A moving, joyful tribute to Hank Williams and his music
|American Blues Theater presents|
|Hank Williams: Lost Highway|
Review by Catey Sullivan
Midway through the first act in American Blues Theater‘s staging of Hank Williams: Lost Highway, Matthew Brumlow quietly breaks into the aching ballad "I’m So Lonesome I Could Cry." The lyrics are sorrow-steeped with beauty, the tone one of irretrievable, soul-deep loss. The moment is pure magic, a portrait of the artist as a troubadour of beautiful sadness. While Lost Highway is lively with humor and packed with toe-tapping, utterly joyful renditions of the "hillbilly" poet’s music, it’s that bone-deep melancholy that defines the piece.
Directed by Damon Kiely, with musical direction by Malcolm Ruhl, Lost Highway is a glorious contradiction: A musical bio that’s bursting at the seams with rambunctious playfulness and color down to the core in Williams life-long, fruitless quest for contentment. Williams’ music was "an echo of something that came from so far back in the woods and so deep in the ground you couldn’t put a name to it," notes Williams’ manager Fred Rose (James Leaming) in a near-perfect summation of the distinctive sound. That sound, as well as the essence of the singer’s troubled, short life, provide the heartbeat fueling Lost Highway. It’s a rhythm that’s is impossible to resist.
As musical bios go, Lost Highway – penned by Mark Harelik and Randal Myler – is one of the best, merging a compelling story with close to two dozen old school country tunes. It starts not with Williams but with his musical mentor, a Black blues singer named Tee-Tot (John Crowley, whose vocals are indelibly haunting). Tee-Tot is underwritten – he’s a prime example of what Spike Lee so accurately labeled "the Magical Negro Trope" – but Crowley makes up for the script’s shortcomings with pure, sonic gorgeousness .
The sound of the ensemble gathered to perform as Hank’s band, the Drifting Cowboys, is just as rich. Greg Hirte‘s violin all but smokes as he fiddles through the score’s impossibly rapid cascades of melody and harmony; Michael Mahler‘s lead guitar ripples through elaborate passages with hootenanny exuberance. John Foley‘s console steel wails with emotion and Austin Cook‘s thumping, upright bass provides a driving foundation for the Cowboys’ sound.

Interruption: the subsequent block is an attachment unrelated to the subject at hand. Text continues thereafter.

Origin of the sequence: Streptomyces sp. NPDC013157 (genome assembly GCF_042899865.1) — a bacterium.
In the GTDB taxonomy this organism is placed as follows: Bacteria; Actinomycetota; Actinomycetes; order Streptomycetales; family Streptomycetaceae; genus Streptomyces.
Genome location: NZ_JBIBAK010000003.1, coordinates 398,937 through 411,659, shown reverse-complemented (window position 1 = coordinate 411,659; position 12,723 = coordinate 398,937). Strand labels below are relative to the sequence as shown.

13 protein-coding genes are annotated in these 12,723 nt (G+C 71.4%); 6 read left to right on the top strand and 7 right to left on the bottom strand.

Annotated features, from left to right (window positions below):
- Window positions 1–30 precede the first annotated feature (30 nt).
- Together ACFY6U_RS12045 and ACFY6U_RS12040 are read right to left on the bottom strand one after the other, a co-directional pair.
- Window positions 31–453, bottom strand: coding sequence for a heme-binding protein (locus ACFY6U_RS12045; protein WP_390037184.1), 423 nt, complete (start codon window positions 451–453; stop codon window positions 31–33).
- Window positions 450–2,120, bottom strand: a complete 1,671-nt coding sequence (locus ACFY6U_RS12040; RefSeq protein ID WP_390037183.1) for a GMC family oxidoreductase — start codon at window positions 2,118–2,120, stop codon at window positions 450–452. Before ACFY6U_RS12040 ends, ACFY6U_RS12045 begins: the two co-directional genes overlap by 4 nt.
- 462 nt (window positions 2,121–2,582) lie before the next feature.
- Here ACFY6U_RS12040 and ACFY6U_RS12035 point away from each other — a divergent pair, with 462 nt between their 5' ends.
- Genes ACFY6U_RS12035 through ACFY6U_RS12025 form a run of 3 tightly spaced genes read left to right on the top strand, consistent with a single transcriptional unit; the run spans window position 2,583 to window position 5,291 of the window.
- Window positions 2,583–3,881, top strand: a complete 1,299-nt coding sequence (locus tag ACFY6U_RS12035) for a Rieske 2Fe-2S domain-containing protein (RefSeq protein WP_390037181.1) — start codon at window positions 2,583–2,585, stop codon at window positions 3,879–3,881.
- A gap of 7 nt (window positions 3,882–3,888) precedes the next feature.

The epicenter of the piece is, of course, Brumlow’s embodiment as the gifted, tormented Williams. Brumlow has lost an alarming amount of weight in order to slip into the skin of the notoriously bean-pole thin singer, who was so skinny as a boy his mother claimed he could "change clothes in the barrel of a shotgun." The actor’s remarkable physical transformation is matched by his vocal channeling of Williams high, lonesome twang and yodel-like arias. It’s a demanding, bravura performance and Brumlow nails it from lights up to curtain call.
There’s also excellent supporting work from Suzanne Petri as Williams’ mother, a powerhouse whose early influence helped light a fire to her son’s ambitions. As Williams’ tone-deaf wife Audrey, Laura Coover is an ingenue to be reckoned with.
Lost Highway plays out against Jackie and Rick Penrod‘s hardscrabble set, an environment that evokes both backwoods juke joints and the dazzle of the Grand Ole Opry.
In all, Williams’ story is a sadly familiar one: A gifted artist burns bright and fast, only to die young. But American Blues’ production elevates the cliche to a richly realized, wildly entertaining piece of storytelling infused with all-encompassing musical poetry.
Hank Williams: Lost Highway continues through October 6th at Greenhouse Theater, 2257 N. Lincoln (map), with performances Thursdays-Saturdays at 7:30pm, Sundays 2:30pm. Tickets are $29-$39, and are available by phone (773-404-7336) or online through Tix.com (check for half-price tickets at Goldstar.com). More information at AmericanBluesTheater.com. (Running time: 2 hours 30 minutes, includes an intermission)
Photos by Johnny Knight
Dana Black (Waitress), Matthew Brumlow* (Hank Williams), Austin Cook* (Hoss), Laura Coover* (Audrey), John Crowley (Tee-Tot), John Foley (Shag), Greg Hirte (Leon), James Leaming (Pap), Michael Mahler* (Jimmy), Suzanne Petri* (Mama)
behind the scenes
Damon Kiely (director), Malcolm Ruhl (music director), Sarah E. Ross* (costumes), Christopher Neville (asst. costumes), Nick Belley (lighting design), Jackie Penrod, Rick Penrod (co-scenic design), Rick Sims (sound design), Grant Sabin, Arianna Soloway* (co-properties design), Kevin Kinsington (asst. director), Ellen Willett (production manager), Dana M. Nestrick (stage manager), Kathryn Lochert (asst. stage manager), Kelli Marino* (dramaturg), Lauri Dahl* (associate dramaturg), Claudia Anderson (dialect coach), Justin Snyder (tech director), Eric Backus (sound engineer), Gwendolyn Whiteside (producing artistic director), Jaclyn Holsey (general manager), Johnny Knight (photos)
* denotes American Blues Theater Ensemble and Artistic Affiliates